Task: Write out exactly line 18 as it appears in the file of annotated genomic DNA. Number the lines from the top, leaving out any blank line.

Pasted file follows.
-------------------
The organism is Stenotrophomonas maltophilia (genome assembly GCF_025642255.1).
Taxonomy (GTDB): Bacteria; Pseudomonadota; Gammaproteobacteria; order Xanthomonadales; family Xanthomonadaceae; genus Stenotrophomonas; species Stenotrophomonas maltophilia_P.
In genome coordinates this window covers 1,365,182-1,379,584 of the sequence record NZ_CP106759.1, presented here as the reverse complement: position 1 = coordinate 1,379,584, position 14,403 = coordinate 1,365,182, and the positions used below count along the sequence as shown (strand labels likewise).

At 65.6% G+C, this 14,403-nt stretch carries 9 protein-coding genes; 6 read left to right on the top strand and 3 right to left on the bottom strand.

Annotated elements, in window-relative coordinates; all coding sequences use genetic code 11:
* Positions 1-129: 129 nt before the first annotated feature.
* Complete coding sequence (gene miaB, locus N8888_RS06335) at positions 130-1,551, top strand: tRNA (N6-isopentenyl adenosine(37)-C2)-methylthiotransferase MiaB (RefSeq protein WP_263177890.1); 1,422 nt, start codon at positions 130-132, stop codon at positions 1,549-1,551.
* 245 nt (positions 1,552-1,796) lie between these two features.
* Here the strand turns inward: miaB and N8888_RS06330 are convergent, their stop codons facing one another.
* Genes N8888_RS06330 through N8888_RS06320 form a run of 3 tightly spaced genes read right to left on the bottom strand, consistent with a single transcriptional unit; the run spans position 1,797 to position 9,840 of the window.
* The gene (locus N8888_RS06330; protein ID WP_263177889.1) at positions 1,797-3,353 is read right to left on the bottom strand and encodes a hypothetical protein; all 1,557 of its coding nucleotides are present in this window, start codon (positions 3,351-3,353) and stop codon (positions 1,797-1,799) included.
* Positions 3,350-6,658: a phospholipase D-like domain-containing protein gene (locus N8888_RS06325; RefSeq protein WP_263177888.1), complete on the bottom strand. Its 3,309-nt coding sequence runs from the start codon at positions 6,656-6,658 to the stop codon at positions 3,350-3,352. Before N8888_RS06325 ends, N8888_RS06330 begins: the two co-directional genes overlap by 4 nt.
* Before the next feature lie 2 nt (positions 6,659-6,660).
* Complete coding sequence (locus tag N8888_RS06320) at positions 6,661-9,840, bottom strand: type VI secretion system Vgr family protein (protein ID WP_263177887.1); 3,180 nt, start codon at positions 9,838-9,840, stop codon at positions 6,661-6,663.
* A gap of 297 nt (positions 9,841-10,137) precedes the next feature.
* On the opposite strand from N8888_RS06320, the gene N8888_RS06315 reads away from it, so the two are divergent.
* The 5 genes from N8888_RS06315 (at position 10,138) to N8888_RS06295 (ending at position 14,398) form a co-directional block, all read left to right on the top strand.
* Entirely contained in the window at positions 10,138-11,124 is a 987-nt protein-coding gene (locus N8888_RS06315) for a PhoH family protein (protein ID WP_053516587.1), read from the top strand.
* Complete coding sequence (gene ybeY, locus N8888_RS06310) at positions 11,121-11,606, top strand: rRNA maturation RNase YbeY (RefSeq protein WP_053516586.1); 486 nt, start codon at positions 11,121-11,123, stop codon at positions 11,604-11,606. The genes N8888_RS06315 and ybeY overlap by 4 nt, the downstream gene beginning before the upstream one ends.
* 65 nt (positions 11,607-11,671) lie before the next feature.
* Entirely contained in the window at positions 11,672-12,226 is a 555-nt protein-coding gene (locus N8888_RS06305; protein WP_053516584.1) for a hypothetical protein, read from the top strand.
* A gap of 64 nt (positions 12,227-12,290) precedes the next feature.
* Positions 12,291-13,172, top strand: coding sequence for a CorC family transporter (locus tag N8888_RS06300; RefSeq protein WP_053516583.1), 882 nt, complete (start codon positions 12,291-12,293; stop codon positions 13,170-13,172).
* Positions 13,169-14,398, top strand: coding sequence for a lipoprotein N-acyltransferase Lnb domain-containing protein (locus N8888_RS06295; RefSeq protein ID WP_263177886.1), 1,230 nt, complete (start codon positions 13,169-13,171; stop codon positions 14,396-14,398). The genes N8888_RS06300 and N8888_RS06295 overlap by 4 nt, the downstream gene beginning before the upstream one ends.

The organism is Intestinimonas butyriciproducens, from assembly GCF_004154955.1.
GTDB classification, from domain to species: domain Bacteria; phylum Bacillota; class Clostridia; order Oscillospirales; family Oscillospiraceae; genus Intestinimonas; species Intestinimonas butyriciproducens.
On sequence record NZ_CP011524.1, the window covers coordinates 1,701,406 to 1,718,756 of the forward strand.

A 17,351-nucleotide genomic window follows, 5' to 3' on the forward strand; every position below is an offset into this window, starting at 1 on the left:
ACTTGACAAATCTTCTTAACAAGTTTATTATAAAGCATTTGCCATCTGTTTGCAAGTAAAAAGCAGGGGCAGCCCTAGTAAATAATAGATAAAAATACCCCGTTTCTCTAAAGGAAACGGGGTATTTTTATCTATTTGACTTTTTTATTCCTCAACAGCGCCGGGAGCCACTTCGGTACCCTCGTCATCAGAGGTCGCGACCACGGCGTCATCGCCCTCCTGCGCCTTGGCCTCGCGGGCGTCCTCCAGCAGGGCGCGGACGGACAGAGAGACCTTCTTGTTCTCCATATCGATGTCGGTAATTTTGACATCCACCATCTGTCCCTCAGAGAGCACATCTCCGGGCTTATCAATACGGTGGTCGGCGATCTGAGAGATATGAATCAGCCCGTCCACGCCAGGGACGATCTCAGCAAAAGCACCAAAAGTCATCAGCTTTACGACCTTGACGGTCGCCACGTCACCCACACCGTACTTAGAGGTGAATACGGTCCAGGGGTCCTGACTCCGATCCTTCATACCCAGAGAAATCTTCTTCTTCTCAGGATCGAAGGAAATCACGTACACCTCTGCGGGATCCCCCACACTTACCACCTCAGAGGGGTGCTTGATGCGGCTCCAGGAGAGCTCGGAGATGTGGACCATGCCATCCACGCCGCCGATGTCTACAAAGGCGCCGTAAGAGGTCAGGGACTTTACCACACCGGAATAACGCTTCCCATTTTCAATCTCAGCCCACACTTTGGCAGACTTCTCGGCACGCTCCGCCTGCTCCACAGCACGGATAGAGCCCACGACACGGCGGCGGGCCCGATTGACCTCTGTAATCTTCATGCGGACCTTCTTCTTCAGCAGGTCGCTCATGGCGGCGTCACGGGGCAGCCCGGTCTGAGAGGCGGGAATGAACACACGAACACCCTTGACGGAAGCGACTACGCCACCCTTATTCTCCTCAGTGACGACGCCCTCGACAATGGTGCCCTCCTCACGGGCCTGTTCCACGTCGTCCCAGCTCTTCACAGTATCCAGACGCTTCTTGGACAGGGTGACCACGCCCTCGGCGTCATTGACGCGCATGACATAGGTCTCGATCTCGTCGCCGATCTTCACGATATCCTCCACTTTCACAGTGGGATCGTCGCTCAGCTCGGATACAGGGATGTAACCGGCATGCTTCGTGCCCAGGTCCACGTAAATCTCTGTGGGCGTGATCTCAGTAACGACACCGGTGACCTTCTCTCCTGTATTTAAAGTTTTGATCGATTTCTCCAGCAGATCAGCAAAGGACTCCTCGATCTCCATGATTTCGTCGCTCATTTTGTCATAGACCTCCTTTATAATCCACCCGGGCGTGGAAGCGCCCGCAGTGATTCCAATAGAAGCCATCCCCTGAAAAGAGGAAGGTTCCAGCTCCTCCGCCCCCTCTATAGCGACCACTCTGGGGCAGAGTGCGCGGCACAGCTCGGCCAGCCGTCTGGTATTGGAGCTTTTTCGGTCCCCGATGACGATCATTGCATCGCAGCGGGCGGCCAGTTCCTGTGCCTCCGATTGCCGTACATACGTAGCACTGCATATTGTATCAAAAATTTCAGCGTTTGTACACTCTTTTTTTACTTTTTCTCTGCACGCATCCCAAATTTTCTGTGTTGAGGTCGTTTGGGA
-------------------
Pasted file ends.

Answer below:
* Entirely contained in the window at positions 10,138-11,124 is a 987-nt protein-coding gene (locus N8888_RS06315) for a PhoH family protein (protein ID WP_053516587.1), read from the top strand.